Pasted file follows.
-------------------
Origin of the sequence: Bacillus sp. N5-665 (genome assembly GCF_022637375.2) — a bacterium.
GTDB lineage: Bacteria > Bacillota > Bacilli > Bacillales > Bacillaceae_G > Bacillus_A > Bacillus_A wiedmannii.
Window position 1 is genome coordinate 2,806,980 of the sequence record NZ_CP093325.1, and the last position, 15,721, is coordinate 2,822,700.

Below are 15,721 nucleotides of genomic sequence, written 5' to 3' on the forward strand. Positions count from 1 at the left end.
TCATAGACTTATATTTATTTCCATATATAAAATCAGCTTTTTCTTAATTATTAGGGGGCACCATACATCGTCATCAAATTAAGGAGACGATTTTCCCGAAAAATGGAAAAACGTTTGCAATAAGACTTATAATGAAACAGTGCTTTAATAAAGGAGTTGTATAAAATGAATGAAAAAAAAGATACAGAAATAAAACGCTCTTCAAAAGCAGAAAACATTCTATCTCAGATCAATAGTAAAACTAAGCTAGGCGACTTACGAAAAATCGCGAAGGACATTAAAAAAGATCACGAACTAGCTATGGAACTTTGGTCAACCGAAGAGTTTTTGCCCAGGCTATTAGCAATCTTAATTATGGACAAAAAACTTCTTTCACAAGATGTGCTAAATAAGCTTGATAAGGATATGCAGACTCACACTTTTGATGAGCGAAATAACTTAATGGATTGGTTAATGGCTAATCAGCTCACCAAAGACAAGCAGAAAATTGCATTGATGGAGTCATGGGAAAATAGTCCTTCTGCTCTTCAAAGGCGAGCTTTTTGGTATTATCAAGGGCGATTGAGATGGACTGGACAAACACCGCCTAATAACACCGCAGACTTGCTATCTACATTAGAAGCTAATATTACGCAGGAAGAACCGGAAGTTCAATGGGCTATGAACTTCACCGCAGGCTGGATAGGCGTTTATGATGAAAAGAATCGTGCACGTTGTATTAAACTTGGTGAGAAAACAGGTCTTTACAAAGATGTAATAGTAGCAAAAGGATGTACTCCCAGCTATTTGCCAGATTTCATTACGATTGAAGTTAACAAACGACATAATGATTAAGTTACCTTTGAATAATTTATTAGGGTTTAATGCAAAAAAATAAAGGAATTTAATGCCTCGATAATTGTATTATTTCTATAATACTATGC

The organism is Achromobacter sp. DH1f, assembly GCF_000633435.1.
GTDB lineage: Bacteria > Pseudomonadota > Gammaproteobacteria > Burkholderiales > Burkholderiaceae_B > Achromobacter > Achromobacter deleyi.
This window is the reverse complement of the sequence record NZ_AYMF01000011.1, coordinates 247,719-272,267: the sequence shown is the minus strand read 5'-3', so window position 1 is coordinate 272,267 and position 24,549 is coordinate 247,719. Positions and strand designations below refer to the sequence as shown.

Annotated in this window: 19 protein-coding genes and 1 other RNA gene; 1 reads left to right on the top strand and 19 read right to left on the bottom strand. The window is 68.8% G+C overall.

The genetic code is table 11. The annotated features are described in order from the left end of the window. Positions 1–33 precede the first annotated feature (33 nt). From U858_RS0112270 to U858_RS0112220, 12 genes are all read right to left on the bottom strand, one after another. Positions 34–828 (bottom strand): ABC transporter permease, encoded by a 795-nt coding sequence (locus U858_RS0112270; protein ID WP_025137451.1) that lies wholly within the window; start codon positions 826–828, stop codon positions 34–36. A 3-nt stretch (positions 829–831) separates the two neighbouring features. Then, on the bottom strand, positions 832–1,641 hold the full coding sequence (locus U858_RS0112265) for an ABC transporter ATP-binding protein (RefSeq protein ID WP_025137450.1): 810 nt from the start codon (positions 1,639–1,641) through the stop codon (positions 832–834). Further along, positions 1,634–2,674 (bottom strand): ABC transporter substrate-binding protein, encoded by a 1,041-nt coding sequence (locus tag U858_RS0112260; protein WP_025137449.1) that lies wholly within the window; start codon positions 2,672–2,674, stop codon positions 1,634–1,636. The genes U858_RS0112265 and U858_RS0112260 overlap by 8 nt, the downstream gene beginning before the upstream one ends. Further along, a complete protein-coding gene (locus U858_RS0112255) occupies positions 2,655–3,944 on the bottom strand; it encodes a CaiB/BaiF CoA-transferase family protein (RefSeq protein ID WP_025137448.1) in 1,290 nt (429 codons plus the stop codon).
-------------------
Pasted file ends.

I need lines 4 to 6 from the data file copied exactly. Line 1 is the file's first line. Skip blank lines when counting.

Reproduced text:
Below are 15,721 nucleotides of genomic sequence, written 5' to 3' on the forward strand. Positions count from 1 at the left end.
TCATAGACTTATATTTATTTCCATATATAAAATCAGCTTTTTCTTAATTATTAGGGGGCACCATACATCGTCATCAAATTAAGGAGACGATTTTCCCGAAAAATGGAAAAACGTTTGCAATAAGACTTATAATGAAACAGTGCTTTAATAAAGGAGTTGTATAAAATGAATGAAAAAAAAGATACAGAAATAAAACGCTCTTCAAAAGCAGAAAACATTCTATCTCAGATCAATAGTAAAACTAAGCTAGGCGACTTACGAAAAATCGCGAAGGACATTAAAAAAGATCACGAACTAGCTATGGAACTTTGGTCAACCGAAGAGTTTTTGCCCAGGCTATTAGCAATCTTAATTATGGACAAAAAACTTCTTTCACAAGATGTGCTAAATAAGCTTGATAAGGATATGCAGACTCACACTTTTGATGAGCGAAATAACTTAATGGATTGGTTAATGGCTAATCAGCTCACCAAAGACAAGCAGAAAATTGCATTGATGGAGTCATGGGAAAATAGTCCTTCTGCTCTTCAAAGGCGAGCTTTTTGGTATTATCAAGGGCGATTGAGATGGACTGGACAAACACCGCCTAATAACACCGCAGACTTGCTATCTACATTAGAAGCTAATATTACGCAGGAAGAACCGGAAGTTCAATGGGCTATGAACTTCACCGCAGGCTGGATAGGCGTTTATGATGAAAAGAATCGTGCACGTTGTATTAAACTTGGTGAGAAAACAGGTCTTTACAAAGATGTAATAGTAGCAAAAGGATGTACTCCCAGCTATTTGCCAGATTTCATTACGATTGAAGTTAACAAACGACATAATGATTAAGTTACCTTTGAATAATTTATTAGGGTTTAATGCAAAAAAATAAAGGAATTTAATGCCTCGATAATTGTATTATTTCTATAATACTATGC

The organism is Achromobacter sp. DH1f, assembly GCF_000633435.1.